Monday, October 24, 2011

Better with Higher Competition

Scouting is not an exact science, we all know that.  Over the years I've come to think it's more like some sort of black magic and that the Red Wings have some sort of serious voodoo going on. 

I was cruising the box score of last night's Ducks/Dogs game and and I was shocked to see that Ryan Getzlaf's late tally making it a one goal game was only his second goal in seven games so far this season.  When you look at Getzy's stats they're impressive.  His game is unlike anyone elses now or ever.  His combination of size, gritt, all zones excellence, puzzling playmaking and top ten shot release have never before been seen.  I challenge you, name me one other player that brings all that he does as a true centre.

Amazing that he slipped to 19th in the stacked 2003 draft year...or is it?  Ryan Getzlaf has been an Olympic and NHL champ.  He's topped the 90 point plateau and projects to hang around it for years to come, yet in junior he topped out at 75 points with only 68 in his draft year.

Most of the games stars dazzled in juniors and have yet to reproduce the type of numbers in the NHL that they posted as wunderkinds in major junior, college or European leagues.  It took amazing foresight for Ducks scouting staff to see an increase in production from Jr. to the Show; here are a couple other examples:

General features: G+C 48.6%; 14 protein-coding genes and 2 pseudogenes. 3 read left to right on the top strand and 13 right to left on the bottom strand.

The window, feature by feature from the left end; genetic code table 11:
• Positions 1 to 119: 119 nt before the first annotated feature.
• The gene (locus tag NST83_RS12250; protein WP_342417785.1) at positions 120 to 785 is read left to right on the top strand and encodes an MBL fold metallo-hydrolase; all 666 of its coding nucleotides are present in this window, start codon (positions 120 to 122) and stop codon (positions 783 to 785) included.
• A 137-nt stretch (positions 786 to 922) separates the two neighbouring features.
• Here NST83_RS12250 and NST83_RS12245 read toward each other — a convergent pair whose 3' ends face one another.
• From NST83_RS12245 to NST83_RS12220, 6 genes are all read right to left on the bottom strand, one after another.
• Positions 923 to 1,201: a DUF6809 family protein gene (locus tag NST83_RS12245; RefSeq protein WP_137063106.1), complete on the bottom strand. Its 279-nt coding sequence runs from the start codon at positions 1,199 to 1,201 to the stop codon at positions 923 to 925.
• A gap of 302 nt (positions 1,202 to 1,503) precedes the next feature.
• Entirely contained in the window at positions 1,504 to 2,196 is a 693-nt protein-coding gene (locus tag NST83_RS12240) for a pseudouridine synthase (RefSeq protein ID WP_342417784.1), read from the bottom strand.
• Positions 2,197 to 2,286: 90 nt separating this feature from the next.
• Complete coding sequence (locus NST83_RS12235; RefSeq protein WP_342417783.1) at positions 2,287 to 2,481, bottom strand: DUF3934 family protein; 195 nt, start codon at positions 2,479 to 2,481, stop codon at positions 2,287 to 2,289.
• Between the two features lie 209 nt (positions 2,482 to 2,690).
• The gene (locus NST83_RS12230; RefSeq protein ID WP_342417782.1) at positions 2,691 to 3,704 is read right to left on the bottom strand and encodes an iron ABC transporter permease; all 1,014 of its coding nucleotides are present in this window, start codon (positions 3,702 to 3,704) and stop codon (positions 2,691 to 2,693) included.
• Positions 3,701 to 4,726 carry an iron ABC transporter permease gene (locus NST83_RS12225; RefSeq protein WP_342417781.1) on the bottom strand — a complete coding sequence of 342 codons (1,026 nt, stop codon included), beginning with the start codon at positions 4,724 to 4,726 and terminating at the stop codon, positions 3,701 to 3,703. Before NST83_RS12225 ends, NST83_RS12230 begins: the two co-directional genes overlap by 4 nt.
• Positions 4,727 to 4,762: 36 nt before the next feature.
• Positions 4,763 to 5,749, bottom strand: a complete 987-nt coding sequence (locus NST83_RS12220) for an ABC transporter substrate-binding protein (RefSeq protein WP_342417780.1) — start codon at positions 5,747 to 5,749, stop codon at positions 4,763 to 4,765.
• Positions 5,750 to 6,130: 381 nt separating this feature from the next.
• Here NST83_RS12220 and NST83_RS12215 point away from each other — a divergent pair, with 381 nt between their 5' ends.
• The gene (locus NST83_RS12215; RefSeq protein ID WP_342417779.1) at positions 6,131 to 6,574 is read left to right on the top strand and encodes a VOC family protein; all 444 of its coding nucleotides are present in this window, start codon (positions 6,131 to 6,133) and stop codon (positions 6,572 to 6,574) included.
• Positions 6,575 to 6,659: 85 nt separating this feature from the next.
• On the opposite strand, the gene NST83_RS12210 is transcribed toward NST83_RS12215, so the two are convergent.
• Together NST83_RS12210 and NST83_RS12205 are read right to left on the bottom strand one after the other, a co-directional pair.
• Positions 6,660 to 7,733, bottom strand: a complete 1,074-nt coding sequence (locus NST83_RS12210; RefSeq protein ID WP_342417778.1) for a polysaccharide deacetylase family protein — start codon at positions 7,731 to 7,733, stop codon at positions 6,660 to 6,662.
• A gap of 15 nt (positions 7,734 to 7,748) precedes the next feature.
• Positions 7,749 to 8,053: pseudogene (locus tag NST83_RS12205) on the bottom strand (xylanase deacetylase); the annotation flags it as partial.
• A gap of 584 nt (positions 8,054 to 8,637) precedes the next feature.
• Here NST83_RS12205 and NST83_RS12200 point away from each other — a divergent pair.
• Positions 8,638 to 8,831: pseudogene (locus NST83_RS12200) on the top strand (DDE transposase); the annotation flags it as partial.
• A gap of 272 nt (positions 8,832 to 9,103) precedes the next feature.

-Jordan Staal - drafted directly ahead of higher scoring cetnres Jonathan Toews, Nik Backstrom and Phil Kessel in 2006 made the jump right from Jr. to the NHL and put up 29 goals in his rookie season compared to a career high 28 in junior.

-Patrick Sharp was never a point per game producer in the USHL or college but has emerged a dynamic two way threat.  He's posted five straight 20 goal campaigns for Chicago after GM Stan Bowman plucked him from the Flyer's system and earned a long term contract this off season on the strength of a 71 point campaign - he's got 7 points in 7 games to start this season.

How does a team identify the type of talent that like a fine wine get's better with age?

No comments:

Post a Comment